Olympic Caliber

This being an Olympic year so many really don’t know the full extent of what goes into making an Olympic athlete. The physical and mental progression from one level to another as well as the financial expenditures to complete the journey from a youthful hopeful up the ranks until they are recognized as an elite caliber athlete is a life long pursuit. For too many the journey ends way to early. For others the financial strain is too great to overcome. Then there are still others whose physical attributes makes it impossible to reach the pinnacle of athletic success.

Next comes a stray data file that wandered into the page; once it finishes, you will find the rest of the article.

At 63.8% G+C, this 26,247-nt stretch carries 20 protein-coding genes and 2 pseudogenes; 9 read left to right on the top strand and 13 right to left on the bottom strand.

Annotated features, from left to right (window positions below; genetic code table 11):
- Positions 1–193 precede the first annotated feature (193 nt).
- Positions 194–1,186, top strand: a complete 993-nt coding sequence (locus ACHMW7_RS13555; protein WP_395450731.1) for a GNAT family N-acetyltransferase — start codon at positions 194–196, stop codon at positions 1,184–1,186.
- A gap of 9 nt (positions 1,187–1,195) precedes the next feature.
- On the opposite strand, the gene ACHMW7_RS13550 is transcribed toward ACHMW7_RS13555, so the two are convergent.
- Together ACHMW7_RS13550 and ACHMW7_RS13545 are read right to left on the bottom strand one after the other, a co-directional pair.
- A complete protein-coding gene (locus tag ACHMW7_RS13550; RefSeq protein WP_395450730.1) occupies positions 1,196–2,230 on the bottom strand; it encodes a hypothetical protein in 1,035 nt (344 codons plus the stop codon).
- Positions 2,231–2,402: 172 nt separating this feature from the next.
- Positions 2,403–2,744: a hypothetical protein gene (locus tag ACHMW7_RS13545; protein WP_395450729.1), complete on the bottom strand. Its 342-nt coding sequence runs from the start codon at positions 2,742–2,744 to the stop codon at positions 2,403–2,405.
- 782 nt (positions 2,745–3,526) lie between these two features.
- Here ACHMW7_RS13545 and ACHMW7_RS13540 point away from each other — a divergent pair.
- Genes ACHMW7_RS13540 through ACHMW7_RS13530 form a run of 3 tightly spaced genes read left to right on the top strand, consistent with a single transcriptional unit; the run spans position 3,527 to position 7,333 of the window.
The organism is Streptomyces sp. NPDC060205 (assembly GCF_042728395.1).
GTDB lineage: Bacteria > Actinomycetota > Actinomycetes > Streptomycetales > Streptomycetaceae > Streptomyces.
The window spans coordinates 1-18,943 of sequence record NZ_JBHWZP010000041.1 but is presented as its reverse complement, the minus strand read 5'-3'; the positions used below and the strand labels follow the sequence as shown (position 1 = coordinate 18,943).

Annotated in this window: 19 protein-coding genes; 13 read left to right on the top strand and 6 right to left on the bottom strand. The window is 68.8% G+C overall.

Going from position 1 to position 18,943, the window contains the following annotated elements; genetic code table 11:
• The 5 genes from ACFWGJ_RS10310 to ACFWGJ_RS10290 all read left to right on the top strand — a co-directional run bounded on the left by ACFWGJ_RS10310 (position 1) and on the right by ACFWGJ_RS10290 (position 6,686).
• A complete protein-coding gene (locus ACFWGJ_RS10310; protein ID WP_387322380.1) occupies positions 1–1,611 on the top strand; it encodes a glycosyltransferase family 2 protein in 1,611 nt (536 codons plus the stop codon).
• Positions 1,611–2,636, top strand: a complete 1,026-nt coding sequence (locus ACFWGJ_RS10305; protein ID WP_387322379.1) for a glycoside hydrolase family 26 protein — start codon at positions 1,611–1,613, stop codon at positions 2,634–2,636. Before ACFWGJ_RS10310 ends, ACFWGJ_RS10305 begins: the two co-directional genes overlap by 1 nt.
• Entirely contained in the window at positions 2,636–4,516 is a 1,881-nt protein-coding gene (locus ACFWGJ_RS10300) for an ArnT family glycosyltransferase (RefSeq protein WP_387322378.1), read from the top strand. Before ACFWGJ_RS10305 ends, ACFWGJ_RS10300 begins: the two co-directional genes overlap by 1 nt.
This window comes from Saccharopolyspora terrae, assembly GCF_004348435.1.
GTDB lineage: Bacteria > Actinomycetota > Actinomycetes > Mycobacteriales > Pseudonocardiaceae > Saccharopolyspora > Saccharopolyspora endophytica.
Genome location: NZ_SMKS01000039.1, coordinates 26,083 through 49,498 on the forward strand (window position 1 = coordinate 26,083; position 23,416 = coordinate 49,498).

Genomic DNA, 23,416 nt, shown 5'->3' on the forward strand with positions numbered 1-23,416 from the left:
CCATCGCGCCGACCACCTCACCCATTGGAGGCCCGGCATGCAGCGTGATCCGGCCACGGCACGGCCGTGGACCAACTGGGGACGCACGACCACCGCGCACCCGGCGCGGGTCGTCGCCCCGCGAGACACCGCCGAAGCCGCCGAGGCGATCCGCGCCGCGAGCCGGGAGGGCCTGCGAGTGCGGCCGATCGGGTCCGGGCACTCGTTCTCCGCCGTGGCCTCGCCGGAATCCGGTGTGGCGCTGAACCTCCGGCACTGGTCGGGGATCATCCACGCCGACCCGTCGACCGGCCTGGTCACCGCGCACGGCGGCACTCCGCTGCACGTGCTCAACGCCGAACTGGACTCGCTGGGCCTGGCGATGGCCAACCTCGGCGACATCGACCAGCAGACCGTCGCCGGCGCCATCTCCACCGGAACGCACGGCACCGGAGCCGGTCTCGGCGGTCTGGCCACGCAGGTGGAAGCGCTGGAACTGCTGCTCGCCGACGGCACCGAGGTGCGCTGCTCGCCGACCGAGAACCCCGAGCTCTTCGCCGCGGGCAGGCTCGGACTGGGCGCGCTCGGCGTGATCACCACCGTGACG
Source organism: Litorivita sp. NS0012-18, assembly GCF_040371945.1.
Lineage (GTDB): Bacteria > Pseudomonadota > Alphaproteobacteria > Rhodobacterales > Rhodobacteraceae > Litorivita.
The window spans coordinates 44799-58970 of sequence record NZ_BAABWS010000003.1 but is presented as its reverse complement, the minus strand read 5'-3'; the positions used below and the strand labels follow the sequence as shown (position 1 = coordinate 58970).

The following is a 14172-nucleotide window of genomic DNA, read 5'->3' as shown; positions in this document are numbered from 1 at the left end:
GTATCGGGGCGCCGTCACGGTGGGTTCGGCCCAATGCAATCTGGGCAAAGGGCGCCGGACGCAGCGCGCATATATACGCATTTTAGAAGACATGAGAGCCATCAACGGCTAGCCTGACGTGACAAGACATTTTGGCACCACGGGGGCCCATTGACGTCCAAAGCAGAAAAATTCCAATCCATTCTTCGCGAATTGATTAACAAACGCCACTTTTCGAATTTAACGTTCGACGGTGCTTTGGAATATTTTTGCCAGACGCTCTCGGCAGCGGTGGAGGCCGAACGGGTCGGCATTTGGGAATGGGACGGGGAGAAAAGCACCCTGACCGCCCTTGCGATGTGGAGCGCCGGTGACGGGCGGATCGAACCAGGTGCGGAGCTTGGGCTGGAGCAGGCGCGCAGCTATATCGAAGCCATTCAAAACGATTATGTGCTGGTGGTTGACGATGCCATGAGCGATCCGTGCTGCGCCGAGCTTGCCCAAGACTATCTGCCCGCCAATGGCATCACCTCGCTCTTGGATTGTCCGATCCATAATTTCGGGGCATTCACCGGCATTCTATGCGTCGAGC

For elite and professional athletes reaching that level of excellence in your given sport comes at a price. When we look at the price one pays for the cost of athletics today we come away with a staggering realization of how much money is really involved. When we compare the costs involved with the cost of just 50 years ago is just another indication of how our society has become so consumed with wealth. Just look at what the New York Yankees did with signing a baseball player to an unprecedented multi million dollar contract this past year. To top it off if that athlete gets injured and can’t play they still are obligated to pay his full salary. This was unheard of back 60 years ago.